Image: In-Car Navigation A Reality
In-Car Navigation A Reality
March 14 2005
To the motoring/news editor
For immediate release
navigation a reality
VDO Dayton Sat Nav to be launched at National Motor Show
CAPTION: Former All Black, Bull Allen, never had any trouble finding his way to the try line but admits struggling with a map book from time to time. “The VDO Dayton Nav system is incredibly simple to use, and I’m amazed at how accurate the mapping and directions are,” says Allen. “I spend a lot of time travelling around the country, and Sat Nav’s proved invaluable.”
You’re in a strange city late at night, the weather is appalling and visibility is poor. You can't find your way to your motel, there's no safe place to pull over and check a map, and you haven't seen a road sign for several blocks.
Meanwhile, your daughter borrowed your car and has been out visiting friends. It's dark, she's lost, and her cellphone battery's gone flat.
Both scenarios have the potential for disaster, but with in-car satellite navigation that motel, or the safety of home, is just a push of a button away.
Thanks to the combined efforts of VDO Dayton and mapping company GeoSmart, Sat Nav has finally become a reality for New Zealand motorists, bringing with it a host of road safety and convenience benefits.
VDO Dayton Nav systems, which is part of the widely-respected and industry-leading Siemens VDO Automotive multinational company, will be available as a dealer option by leading new car companies.
Holden, Honda, Kia, Peugeot, Mitsubishi, Ssanyong and Nissan have embraced the Sat Nav technology, and their dealerships throughout New Zealand will be offering integrated VDO Dayton as an optional accessory.
BMW New Zealand was the first company to launch VDO Dayton Sat Nav onto the local market, and Ford New Zealand is also committed to in-car navigation.
In-car Sat Nav is an integrated electronics system that instantly and continuously pinpoints a vehicle's location using a minimum of three, and up to five, satellites.
Using GeoSmart’s “SmartNAV” mapping CD that’s supplied with the VDO Dayton hardware, and signals from the satellites, the system automatically plots the required route and guides the driver - using a combination of audible and visual instructions - to the required destination.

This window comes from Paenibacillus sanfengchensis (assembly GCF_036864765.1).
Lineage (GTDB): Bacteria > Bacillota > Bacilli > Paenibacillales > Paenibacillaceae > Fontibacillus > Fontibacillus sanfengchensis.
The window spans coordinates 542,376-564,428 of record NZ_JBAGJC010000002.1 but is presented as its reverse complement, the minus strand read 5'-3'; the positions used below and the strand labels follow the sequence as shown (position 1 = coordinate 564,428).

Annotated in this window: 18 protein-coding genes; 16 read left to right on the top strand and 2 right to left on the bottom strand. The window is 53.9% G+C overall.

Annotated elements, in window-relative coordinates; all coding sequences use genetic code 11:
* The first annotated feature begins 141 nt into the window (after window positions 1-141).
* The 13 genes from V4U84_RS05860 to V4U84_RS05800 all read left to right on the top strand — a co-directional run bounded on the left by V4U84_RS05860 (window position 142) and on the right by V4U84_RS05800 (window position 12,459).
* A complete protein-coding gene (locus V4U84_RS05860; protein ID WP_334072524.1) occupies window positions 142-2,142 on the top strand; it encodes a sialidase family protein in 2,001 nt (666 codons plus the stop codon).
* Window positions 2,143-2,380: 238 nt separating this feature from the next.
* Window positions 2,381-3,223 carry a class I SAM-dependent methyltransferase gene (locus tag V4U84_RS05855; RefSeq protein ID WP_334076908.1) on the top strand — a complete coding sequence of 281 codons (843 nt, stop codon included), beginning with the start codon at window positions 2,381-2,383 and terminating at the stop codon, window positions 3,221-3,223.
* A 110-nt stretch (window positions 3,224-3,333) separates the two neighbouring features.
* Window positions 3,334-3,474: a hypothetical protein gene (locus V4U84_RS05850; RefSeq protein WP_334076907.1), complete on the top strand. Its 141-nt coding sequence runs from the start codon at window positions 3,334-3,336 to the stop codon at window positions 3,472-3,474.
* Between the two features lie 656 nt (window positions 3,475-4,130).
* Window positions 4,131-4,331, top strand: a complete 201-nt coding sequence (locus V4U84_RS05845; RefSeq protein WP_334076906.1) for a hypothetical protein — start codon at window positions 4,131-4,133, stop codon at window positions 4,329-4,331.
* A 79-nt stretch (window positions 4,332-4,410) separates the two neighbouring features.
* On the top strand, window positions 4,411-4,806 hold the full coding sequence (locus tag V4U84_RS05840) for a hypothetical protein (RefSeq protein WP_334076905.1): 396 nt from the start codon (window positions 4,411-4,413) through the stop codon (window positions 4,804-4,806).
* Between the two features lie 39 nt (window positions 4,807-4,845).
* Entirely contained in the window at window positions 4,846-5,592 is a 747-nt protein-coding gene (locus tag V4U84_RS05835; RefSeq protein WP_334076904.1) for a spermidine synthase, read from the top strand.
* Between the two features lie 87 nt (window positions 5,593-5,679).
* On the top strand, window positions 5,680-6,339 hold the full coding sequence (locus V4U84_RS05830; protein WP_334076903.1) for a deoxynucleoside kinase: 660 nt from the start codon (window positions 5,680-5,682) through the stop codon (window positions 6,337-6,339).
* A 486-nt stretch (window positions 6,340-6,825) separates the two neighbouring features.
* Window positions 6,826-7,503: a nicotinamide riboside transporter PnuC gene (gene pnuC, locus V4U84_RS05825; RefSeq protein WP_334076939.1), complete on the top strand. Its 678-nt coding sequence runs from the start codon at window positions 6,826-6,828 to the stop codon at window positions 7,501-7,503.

There's even a 'home' button that will direct the drive home, turn by turn, from anywhere in New Zealand.
In-car Sat Nav uses a VDO display screen, or where possible the vehicle's colour screen, to show a map and clear on-screen guidance symbols. These are combined with pleasant spoken instructions, and when Sat Nav is fully integrated, work in conjunction with the vehicle's factory in-car audio system.
The driver keys in his or her destination with a remote control. Important locations such as airports, banks, petrol stations and car parks can be selected from an alphabetical list, as well as a comprehensive list of points of interest.
The screen then gives various options, such as 'fastest route' or 'shortest route'.
Sat Nav instantly plots the route, and you can see a map that has a zoom in/zoom out function.
Once underway you follow your progress on a map, while straight-ahead or left and right arrows, and voice instruction, progressively advise of any upcoming turns.
Miss an instruction and Sat Nav will ask you to make a u-turn, when safe to do so. If no u-turn is made, Sat Nav then plots a revised course.
It's a seamless, integrated and user-friendly system.
An additional add-on to the product is the NZ Automobile Association Travel Guide that includes accommodation, eating out, shopping, activities and much more. The guide contains detailed information and photos that can be searched under a web browser environment that’s part of the Sat Nav system.
NZ Automobile Association Travel Guide is contained in the SmartNAV CD and is accessed via an additional one-off purchase that can be made at any time.
Unlike cheaper portable generic GPS systems that rely solely on satellites for positioning, the dealer-installed VDO Dayton Sat Nav also features a gyro and is connected to the vehicle’s speed sensor.
This is known as a 'dead reckoning' system.
Even with the satellite communication turned off, VDO Dayton Sat Nav can still accurately pinpoint the vehicle's location using the gyro, speed sensor and in-built digitised mapping.
This feature is critical as satellite communication is often lost in built-up areas with high-rise buildings such as central Auckland, and when going through tunnels or in undercover car parks.
You can see VDO Dayton in-car navigation in action at the National Motor Show, Mystery Creek, Hamilton, March 18 to 20.
The VDO Dayton Sat Nav display will feature a Ford Falcon XR8, Holden Commodore and Mitsubishi Pajero Exceed petrol with integrated Sat Nav. A Civic on Honda New Zealand's display will feature Sat Nav, as will a 307 on Peugeot's stand.
You can also find out more about VDO Dayton Sat Nav by visiting www.satnav.co.nz